Encrypting Connections

TigerGraph supports secure data-in-flight communication, using SSL/TLS encryption protocol. This applies to any outward-facing channel, including GSQL clients, RESTPP endpoints, and the GraphStudio web interface. When SSL/TLS is enabled, HTTPS takes the place of HTTP for RESTPP and GraphStudio connections.


You should have basic knowledge about how SSL works:

  1. What the SSL certificate and key are used for

  2. That an SSL certificate is bound to a domain

  3. How an SSL certificate chain works

A good primer on SSL is available at Apache’s SSL/TLS Strong Encryption: An Introduction


TigerGraph uses the Nginx web server, so SSL configuration makes use of some built-in support in Nginx.

Step 1. Obtain an SSL Certificate

The two main options for obtaining an SSL Certificate are to generate your own self-signed certificate or to purchase a certificate from a trusted Certificate Authority. Regardless of which method you choose, your certificate should be chained to a trusted root certificate embedded in your browser. The options and details for producing a trusted SSL certificate are beyond the scope of this document. The focus of this document is how to configure your TigerGraph system to use the certificate to enable SSL.

Option 1: Using a Certificate From A Trusted Agent

First, obtain an SSL certificate from a trusted agent of your choice. Certificate vendors will provide clear instructions for ordering a certificate and then for installing it on your system.

Then you can configure the certificate with gadmin config entry ssl

Option 2: Create a Self-Signed Certificate

There are multiple ways to create a self-signed certificate. One example is shown below.

For simplicity, the method below will use the root certificate directly as the HTTPS server certificate. This method is satisfactory for testing but should not be used for a production system.

In the example below, the Common Name value should be your server hostname, since HTTPS certificates are bound to domain names.

Self-Signed Certificate generation example using openssl
$ openssl req -x509 -nodes -days 365 -newkey rsa:2048 -keyout ~/nginx-selfsigned.key -out ~/nginx-selfsigned.crt

Generating a 2048 bit RSA private key
writing new private key to '/home/tigergraph/nginx-selfsigned.key'
You are about to be asked to enter information that will be incorporated
into your certificate request.
What you are about to enter is what is called a Distinguished Name or a DN.
There are quite a few fields but you can leave some blank
For some fields there will be a default value,
If you enter '.', the field will be left blank.
Country Name (2 letter code) [AU]:US
State or Province Name (full name) [Some-State]:California
Locality Name (eg, city) []:Redwood City
Organization Name (eg, company) [Internet Widgits Pty Ltd]:TigerGraph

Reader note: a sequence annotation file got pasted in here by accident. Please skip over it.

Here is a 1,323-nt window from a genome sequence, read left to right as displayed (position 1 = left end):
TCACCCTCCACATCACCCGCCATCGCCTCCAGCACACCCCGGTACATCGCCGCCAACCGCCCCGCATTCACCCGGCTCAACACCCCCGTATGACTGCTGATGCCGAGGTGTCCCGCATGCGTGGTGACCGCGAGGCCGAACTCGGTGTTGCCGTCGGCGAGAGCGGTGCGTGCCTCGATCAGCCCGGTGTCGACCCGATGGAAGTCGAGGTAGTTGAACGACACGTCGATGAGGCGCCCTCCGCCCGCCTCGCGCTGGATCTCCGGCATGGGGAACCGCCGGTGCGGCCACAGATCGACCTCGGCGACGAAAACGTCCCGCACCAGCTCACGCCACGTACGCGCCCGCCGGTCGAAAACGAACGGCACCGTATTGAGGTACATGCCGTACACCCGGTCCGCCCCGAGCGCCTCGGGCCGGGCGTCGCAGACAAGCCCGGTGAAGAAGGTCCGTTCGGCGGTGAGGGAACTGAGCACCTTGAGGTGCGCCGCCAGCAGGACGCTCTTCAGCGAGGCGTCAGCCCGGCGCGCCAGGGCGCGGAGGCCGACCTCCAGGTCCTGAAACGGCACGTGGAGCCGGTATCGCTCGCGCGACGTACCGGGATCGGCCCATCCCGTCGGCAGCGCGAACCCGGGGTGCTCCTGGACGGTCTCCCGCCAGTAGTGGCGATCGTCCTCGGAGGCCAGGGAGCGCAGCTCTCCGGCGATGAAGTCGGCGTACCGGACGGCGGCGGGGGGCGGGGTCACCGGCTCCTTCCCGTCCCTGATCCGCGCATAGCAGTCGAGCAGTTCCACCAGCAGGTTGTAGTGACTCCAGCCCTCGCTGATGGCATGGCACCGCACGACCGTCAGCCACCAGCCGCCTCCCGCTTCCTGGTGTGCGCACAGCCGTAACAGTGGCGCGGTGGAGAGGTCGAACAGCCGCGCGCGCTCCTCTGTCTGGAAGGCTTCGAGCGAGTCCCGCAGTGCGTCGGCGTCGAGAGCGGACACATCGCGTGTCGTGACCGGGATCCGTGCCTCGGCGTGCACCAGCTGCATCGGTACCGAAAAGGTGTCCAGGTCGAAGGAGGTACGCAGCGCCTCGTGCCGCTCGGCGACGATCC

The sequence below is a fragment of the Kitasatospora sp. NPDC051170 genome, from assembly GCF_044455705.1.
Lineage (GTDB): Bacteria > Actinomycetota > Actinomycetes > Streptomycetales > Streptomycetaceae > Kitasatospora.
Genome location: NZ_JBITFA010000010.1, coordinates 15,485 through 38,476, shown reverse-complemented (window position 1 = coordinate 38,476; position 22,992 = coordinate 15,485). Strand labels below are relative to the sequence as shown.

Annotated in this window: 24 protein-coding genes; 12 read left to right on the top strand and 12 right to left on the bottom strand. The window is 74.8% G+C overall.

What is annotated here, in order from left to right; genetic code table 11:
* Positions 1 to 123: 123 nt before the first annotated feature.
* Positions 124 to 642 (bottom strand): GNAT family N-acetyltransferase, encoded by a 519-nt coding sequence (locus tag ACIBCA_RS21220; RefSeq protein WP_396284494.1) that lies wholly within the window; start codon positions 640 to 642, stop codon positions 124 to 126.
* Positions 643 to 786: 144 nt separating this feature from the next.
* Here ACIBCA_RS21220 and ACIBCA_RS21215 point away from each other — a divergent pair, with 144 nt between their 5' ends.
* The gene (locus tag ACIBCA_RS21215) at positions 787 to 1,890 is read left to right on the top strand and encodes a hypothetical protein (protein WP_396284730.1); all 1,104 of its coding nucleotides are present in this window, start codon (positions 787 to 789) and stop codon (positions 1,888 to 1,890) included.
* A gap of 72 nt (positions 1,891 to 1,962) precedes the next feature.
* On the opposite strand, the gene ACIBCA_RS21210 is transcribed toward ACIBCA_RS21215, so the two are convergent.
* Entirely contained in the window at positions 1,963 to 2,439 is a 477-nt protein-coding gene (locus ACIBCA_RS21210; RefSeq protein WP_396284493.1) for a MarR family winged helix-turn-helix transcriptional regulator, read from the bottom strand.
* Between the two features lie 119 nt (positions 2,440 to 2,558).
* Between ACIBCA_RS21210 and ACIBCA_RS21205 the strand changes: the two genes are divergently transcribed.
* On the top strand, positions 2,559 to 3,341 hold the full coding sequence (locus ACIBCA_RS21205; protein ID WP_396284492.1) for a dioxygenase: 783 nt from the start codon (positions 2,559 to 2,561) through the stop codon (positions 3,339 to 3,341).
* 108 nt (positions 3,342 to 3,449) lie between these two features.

Organizational Unit Name (eg, section) []:GLE
Common Name (e.g. server FQDN or YOUR name) []: my.ip.addr.num
Email Address []:engineer@tigergraph.com

Change the Certificate Permission

For security reasons, the certificates can only be used with permission 600 or less.

$ chmod 600 ~/nginx-selfsigned.*

Step 2: Configure SSL with gadmin

With the self-signed certificate successfully generated, you can configure it with gadmin, so that all the HTTP traffic will be protected with SSL.

TigerGraph’s SSL only accepts PEM-encoded certificates. If you have a certificate encoded in other formats (e.g. DER), you need to convert it to a PEM-encoded certificate first.

$ gadmin config entry ssl

​Nginx.SSL.Enable [ false ]: Enable SSL connection for all HTTP requests
New: true

Nginx.SSL.Key [ <masked> ]: Private key for SSL
New: @privateKey_file_path

Nginx.SSL.Cert [ <masked> ]: Public certificate for SSL
New: @ssl_cert_path

# This config (Nginx.ProxySSLVerify) was removed in v3.1.1
Nginx.ProxySSLVerify [ false ]: Enable verification of the proxied HTTPS server certificate. Recommend to turn on.
New: true

After saving the settings, apply the configuration settings.

gadmin config apply -y

[ Info] Successfully applied configuration change. Please restart services to make it effective immediately.

Then restart the following services: gsql, nginx, ts3, and gui.

$ gadmin restart gsql nginx gui ts3 -y

Testing Your SSL Connection

Now you may test the connection.

A direct curl request to the server will fail due to certificate verification failure:

$ curl https://localhost:14240

curl: (60) server certificate verification failed. CAfile: /etc/ssl/certs/ca-certificates.crt CRLfile: none
More details here: http://curl.haxx.se/docs/sslcerts.html

curl performs SSL certificate verification by default, using a "bundle"
of Certificate Authority (CA) public keys (CA certs). If the default
bundle file isn't adequate, you can specify an alternate file
using the --cacert option.

If this HTTPS server uses a certificate signed by a CA represented in
the bundle, the certificate verification probably failed due to a
problem with the certificate (it might be expired, or the name might
not match the domain name in the URL).

If you'd like to turn off curl's verification of the certificate, use
the -k (or --insecure) option.

In v1.2, the default TCP/IP port for Nginx has changed from 44240 to 14240, to avoid possible port conflicts with Zookeeper.

You may use the -k option to turn off the verification, but it is unsafe and not recommended.

To successfully make requests with curl, you will need to specify the certificate by using the --cacert parameter:

$ curl --cacert /home/tigergraph/nginx-selfsigned.crt https://localhost:14240

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